In addition to the Air Force staff at CAP's National Headquarters, CAP Liaison regions have a small staff headed by a commander and a staff of six other officers, NCOs and DoD civilians who perform aerospace education and training, logistics, and administration and operations functions.

Each of the 52 wings also has a liaison noncommissioned officer and some also have a liaison officer - both who are retired U.S. Air Force members.

CAP Resources

The Civil Air Patrol has more than 60,000 members: 34,000 in senior-member and 26,000 in cadet programs. They come from varied backgrounds from police chiefs to schoolteachers and from big cities and small towns. These differences matter little. What does though is that all of these people want to be involved in their community -- they want to help others -- and they share a love of aviation.

Aviation Assets

The CAP Corporation owns 540 light aircraft, primarily Cessna 172s and 182s. Additionally, CAP members own another 4,700 aircraft that can be used to support assigned missions.
When all of these assets are combined, CAP operates the world's largest fleet of civil aircraft and flies nearly 130,000 hours each year.
An often-overlooked resource is the number and experience of CAP pilots. One-third of all CAP members are FAA-qualified pilots.

"Civil Air Patrol's accomplishments are increasing; membership is stabilizing; flying hours, assigned missions and 'saves' are looking good; and the accident rate-- none better."
-Lt. Gen. Jay W. Kelley, U.S. Air Force, Commander, Air University, Maxwell AFB, Alabama

Ground Assets

In addition to aircraft, the CAP Corporation owns 950 ground vehicles to support their missions.
Many of these vehicles are equipped with sophisticated communications equipment that becomes invaluable during disasters or extended SAR missions.
The counter drug mission is supported by airborne video and thermal imaging equipment.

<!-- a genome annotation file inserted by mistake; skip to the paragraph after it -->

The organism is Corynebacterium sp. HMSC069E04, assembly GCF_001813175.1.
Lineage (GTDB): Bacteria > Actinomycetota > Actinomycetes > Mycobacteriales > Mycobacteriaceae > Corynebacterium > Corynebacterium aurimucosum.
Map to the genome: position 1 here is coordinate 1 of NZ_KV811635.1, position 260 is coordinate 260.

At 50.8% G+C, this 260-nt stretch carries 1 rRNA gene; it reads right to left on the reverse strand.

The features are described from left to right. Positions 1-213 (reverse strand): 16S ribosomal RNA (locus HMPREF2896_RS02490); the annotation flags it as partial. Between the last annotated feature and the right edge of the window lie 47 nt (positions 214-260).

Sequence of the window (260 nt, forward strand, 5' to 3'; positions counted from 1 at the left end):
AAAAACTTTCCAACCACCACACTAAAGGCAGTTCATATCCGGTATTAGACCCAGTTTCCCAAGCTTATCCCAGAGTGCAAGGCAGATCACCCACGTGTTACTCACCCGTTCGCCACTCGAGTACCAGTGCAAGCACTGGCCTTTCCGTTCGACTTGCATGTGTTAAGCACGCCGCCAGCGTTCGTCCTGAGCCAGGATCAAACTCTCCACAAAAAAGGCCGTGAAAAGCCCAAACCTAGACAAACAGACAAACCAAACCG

The Civil Air Patrol operates one of the largest communications systems in the country with more than 6,000 fixed land stations and more than 10,000 land and airmobile radios operated by over 20,000 trained communicators. This system consists of voice and automatic digital communications capabilities on long and short circuit paths. Hundreds of individual networks are linked together to form a highly flexible and survivable nationwide traffic handling system.

The CAP National Digital Radio Network has drawn particular interest from other organizations such as the Federal Emergency Management Agency which has joined the network and included it in their emergency communications planning.

The NDRN consists of more than 2,000 computer based radio stations which take advantage of leading edge technology to automatically establish links as necessary and pass error-free message traffic throughout the system.

Because the system doesn't rely on telephone lines, it is highly survivable in the event of natural or man-made disasters and--also because of its radio-based architecture--it is extremely flexible allowing end-users to "plug" into the system from anywhere within radio range of one of the 500-plus system nodes across the country.

Supplies & Equipment

CAP screens mission-essential property from Defense Re-utilization and Marketing Offices as a federal agent.

Each level of CAP also has a combination of appropriated, state, and donated funds to purchase equipment and support their missions.

For more information click on the menu on the home page or come by and visit us during our meetings. All visitors are welcome. For those of you that are visiting and do not quite know what Civil Air Patrol (CAP) is all about either stop by during one of our meetings or click here for more information on CAP's history